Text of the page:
Earlier this month, staff members at an animal park in Florida were delighted to learn that an albino alligator “couple” at their facility produced a rare batch of 19 eggs.

The pair — a 25-year-old female named Snowflake and a 14-year-old named Blizzard — have lived at Wild Florida Airboats and Gator Park in Kenansville since 2017.

The park’s so-called “Croc Squad” found the eggs after noticing Snowflake began to build a nest and was extremely protective over the area, per Newsweek.


“Alligator moms are some of the best moms out there in the animal kingdom, but unfortunately, Snowflake is blind due to her albinism,” Dan Munns, Wild Florida’s co-owner and co-founder, told WFTV. “To ensure these eggs have the highest chance of survival, we’re relocating the eggs to a more secure location to help protect them from natural predators and monitor their progress.”

In a video posted to the park’s Facebook page, one Croc Squad member — Andrew Biddle — said the eggs have natural predators such as fire ants and raccoons which “destroy alligator eggs all the time.”

“Because they are really, really rare, we want to pull them and just ensure they get every chance they can to hatch out and be successful,” he said, echoing Munns.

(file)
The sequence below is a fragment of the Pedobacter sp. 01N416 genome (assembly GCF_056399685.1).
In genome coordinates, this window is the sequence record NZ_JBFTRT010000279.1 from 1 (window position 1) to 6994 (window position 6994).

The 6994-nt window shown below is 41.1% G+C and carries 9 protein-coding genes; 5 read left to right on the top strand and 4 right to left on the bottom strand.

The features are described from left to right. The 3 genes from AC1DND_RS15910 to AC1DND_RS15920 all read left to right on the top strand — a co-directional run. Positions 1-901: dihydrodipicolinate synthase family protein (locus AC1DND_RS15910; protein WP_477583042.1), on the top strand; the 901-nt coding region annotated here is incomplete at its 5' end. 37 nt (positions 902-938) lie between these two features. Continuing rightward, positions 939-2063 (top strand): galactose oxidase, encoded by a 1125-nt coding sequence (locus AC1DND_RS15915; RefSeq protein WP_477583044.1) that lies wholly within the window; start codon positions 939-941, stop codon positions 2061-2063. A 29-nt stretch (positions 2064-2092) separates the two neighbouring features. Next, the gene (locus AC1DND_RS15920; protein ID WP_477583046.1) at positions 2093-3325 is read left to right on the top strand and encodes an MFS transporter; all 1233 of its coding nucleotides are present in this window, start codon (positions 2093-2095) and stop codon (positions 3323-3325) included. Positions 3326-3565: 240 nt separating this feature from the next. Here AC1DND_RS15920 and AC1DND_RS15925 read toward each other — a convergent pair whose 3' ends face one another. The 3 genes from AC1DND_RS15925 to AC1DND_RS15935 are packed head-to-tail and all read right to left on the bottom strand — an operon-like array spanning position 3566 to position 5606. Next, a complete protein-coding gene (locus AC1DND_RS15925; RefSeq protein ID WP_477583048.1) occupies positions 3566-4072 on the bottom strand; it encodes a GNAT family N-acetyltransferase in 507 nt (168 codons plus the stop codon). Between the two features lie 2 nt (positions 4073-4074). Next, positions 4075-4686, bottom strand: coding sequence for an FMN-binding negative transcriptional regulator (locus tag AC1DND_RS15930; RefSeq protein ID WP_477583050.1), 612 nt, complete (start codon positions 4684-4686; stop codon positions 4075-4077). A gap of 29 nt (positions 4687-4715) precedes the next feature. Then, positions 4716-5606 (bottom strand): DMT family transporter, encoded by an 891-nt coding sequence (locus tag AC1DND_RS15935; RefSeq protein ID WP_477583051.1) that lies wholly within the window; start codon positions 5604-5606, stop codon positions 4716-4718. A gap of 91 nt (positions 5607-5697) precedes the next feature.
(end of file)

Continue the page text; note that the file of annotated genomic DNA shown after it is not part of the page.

The eggs will be incubated for roughly 60 days. If things go as planned, officials expect the babies to hatch later this summer.

With the recessive albinism gene from their parents, albino alligators are unable to create melanin to color their skin or eyes, which leaves them white with pinkish eyes, the Brookfield Zoo in Chicago explained when it announced the addition of an albino alligator in May.

According to the zoo, albino alligators don’t have good chances for survival in their natural habitat which includes swamps, marshes, rivers and lakes.


The bright white skin of an albino alligator makes it easier for predators to spot them and more difficult for the rare gators to camouflage themselves. Their skin is also more sensitive to the sun — which alligators depend on to regulate their body temperature.

Albino alligators’ skin can burn quickly in the sun and so can their eyes, which makes it difficult for these creatures to see their food and predators.

A spokesperson for the Wild Florida Airboats and Gator Park did not immediately return Fox News’ request for comment on Thursday.

Fox News' Ann W. Schmidt contributed to this report.